Check out our interview with professor and contributor Sarah A. Etlinger! Sarah has the distinction of being chosen to end our first issue. The last work of a collection is, in some ways, the most important, as it is charged with leaving the reader with the final, lasting impression. Sarah’s “Crossroads of America” does just that. The poem gripped us and never let go. Its portrayal of middle America is both stunning and honest, grounded and somehow whimsical.
Brine Lit: Tell us about yourself. Who you are, where you are, what you’re doing. What got you started in writing? Why did you choose to pursue writing as a serious craft? What themes resonate deepest with your writing?
Sarah Etlinger: Sarah A. Etlinger—I have a PhD in English/Rhetoric &Composition. I work at a 2-year college in Rockford, IL, but I live in Milwaukee, WI. (It is one of the big loves of my life!) I’ve been teaching English composition and literature for almost 20 years and I still love every bit of it.
I have always written stories and poems and things; I think it’s just part of who I am. That said, it’s a long story about how I got started again two years ago with poetry, but suffice it to say that, after a decade of nothing (grad school, dissertation, teaching, family, etc.) the poem now titled “Crossroads” (and published in Brine’s inaugural issue!) almost literally came to me while I was driving in Elkhart, Indiana in July, and I chanted it to myself the 3.5 hours home. So, the poetry chose me, in this case. Why did I choose to pursue it as a serious craft? I’m not sure—but if I do anything, I do it seriously: I’m all in. So, if I wanted to write, I was going to try to get good at it and get it out there.
As for themes, I think the ones that most resonate with me are gaps in understanding (the things that we don’t often have words for but are common to humans); relationships at the moment of demise; historical and mythological connections to the present; and the beauty of nature to reflect reality.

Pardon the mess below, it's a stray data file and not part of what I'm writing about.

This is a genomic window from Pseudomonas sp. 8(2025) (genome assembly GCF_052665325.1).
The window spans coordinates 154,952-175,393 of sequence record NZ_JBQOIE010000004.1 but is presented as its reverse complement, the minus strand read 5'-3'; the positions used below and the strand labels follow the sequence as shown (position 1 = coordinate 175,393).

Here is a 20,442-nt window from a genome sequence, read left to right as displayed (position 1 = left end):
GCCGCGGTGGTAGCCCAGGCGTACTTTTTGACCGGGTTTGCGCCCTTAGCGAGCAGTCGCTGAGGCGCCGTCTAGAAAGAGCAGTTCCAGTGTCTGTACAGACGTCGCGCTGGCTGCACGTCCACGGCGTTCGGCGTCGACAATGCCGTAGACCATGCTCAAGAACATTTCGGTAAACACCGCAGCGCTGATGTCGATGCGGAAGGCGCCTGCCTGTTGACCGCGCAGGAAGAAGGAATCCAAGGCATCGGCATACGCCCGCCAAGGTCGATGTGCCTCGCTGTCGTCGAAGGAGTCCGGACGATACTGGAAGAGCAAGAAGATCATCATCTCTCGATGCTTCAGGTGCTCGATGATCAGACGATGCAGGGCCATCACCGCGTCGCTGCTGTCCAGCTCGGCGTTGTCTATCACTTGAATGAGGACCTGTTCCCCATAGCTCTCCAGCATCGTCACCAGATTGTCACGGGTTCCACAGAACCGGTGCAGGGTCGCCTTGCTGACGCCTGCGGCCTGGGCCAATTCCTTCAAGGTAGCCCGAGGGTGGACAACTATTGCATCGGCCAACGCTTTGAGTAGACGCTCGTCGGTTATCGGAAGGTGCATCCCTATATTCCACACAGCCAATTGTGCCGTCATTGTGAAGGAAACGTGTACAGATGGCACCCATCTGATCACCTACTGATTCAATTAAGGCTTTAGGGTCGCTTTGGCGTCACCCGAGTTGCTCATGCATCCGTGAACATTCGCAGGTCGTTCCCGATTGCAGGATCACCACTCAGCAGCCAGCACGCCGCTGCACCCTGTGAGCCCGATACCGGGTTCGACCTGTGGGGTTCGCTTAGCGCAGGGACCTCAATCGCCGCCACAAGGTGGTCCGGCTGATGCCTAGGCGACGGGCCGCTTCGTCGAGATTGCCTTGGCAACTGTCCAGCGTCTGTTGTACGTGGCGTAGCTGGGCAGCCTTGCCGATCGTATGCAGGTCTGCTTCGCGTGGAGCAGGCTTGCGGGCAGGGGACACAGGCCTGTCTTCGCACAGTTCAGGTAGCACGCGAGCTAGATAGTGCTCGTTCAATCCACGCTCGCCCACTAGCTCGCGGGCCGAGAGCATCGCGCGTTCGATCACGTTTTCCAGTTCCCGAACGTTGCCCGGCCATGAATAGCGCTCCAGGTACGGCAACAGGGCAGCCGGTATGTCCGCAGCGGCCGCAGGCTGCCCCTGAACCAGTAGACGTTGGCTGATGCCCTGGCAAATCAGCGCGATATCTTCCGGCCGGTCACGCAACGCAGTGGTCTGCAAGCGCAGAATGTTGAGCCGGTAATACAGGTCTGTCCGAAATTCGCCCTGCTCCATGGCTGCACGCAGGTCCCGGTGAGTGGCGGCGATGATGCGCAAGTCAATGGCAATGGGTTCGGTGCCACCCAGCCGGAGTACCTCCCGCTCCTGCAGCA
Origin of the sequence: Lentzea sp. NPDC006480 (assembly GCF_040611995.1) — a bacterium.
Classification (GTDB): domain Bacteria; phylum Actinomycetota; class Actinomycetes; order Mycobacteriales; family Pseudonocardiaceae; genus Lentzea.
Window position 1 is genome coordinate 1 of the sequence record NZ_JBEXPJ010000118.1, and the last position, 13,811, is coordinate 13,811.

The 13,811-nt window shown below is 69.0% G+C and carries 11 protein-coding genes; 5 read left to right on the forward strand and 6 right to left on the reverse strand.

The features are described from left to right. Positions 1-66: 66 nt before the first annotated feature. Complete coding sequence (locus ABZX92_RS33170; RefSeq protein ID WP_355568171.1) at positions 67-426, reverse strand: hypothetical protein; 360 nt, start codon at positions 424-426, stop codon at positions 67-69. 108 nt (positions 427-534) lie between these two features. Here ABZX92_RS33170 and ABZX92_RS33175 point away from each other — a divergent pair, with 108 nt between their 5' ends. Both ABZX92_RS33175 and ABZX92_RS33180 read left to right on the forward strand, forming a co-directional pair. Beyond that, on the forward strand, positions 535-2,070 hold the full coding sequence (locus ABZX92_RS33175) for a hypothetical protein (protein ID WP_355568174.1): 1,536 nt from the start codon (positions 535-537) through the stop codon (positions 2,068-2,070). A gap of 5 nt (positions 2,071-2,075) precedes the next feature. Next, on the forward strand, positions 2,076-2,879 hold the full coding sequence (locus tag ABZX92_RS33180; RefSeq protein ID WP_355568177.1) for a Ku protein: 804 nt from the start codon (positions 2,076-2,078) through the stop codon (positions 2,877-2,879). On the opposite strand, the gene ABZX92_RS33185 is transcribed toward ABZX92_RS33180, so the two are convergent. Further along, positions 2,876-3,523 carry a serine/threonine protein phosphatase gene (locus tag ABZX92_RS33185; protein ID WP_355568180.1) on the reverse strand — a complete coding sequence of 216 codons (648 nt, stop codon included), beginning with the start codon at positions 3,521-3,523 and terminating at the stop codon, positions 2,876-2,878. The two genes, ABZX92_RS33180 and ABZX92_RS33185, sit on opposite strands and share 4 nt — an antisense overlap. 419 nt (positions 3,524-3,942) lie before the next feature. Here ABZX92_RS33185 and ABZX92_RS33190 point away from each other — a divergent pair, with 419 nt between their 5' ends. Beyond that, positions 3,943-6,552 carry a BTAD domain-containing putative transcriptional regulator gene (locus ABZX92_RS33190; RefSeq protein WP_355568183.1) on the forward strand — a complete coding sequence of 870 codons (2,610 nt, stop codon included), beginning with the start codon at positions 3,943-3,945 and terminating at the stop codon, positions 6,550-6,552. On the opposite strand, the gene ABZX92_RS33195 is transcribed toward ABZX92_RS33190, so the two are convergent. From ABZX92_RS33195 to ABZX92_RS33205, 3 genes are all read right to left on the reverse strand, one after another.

BL: What is your writing process? Are you a “sit down every morning at the same time and get to work” kind of writer, or do you write more sporadically, when the feeling hits you?
SE: Since I teach 4-5 classes per semester, commute, and raise a 3-year old (plus dog) with my husband, I don’t always get the luxury of a set process. But, when the muse comes—and she must, or I can’t write a word—I am sporadic. I get it all down and then go back to re-read. I also work with readers and a coach.
BL: If you had to pick just one book, story, or poem that had the greatest influence on you and your writing, which one would you choose, and why? What about a work outside of your main genre (even outside of the purely literary—film, visual art, etc)? Are there any works of literature out there that you loathe for one reason or another?
SE: Eliot’s “The Waste Land” for poem. It’s so beautiful and haunting, and masterful. It made me want to write poetry like that. Obviously no one can match Eliot, but I think we can try. Formally, I’d say I’m influenced by Gluck and Merwin. Outside poetry, I love the fiction of AS Byatt, Philip Roth, and Michael Chabon. Film: Lawrence of Arabia.
I hate Harry Potter. Couldn’t get through it. Same with Gone Girl.
BL: And your biggest non-literary influence?
SE: Michelle Obama. She radiates brilliance, grace, and goodness.
BL: What is the biggest piece of advice you could give to newer writers?
SE: Keep writing. Do it regularly, and you don’t have to show it to anyone. That said, get good readers you trust. Find a class where you can share your work and get feedback. Read.
Avoid self-criticism. But know that nothing is perfect the first time and that you can always get better. Find your tribe.
People did tell me this, but I didn’t believe them, so I will put it down here: Have patience and keep doing it. There will be a lot of “crap”—don’t let that discourage you.
BL: What, for you, makes a poem really come alive and why?
SE: What makes a poem come alive for me is rich, lovely language. A good turn of phrase (interesting, surprising, lovely, heartfelt) can really make or break a poem for me. Sometimes it’s a purely craft issue (AE Stallings’ “Sine Qua Non” is sheer formal perfection and it’s sublime; Kay Ryan does things with rhymes and line breaks I didn’t know one could).
BL: How does the current Zeitgeist affect/inform your writing?
SE: The Zeitgeist informs my writing in that it gave me the courage to do something, to make something beautiful, especially amidst the hate. I really wanted to make art and create something so that it could be a solace, a catalyst for other changes.
BL: What is one controversial opinion you have (in regards to writing or otherwise)?
SE: Oh, I have so many. I think the biggest one regarding teaching writing is that, for the most part, there’s not much one can really do that will either help or hurt students other than support and feedback.
BL: Here’s your chance to give a shout out: do you have a website, social media, other publications, etc. that you’d like readers to check out?
SE: My book, Never One for Promises, will be out in 2019, so please check that out. I’m also featured in The Poetry Professors’ Podcast, episode 107, free on iTunes.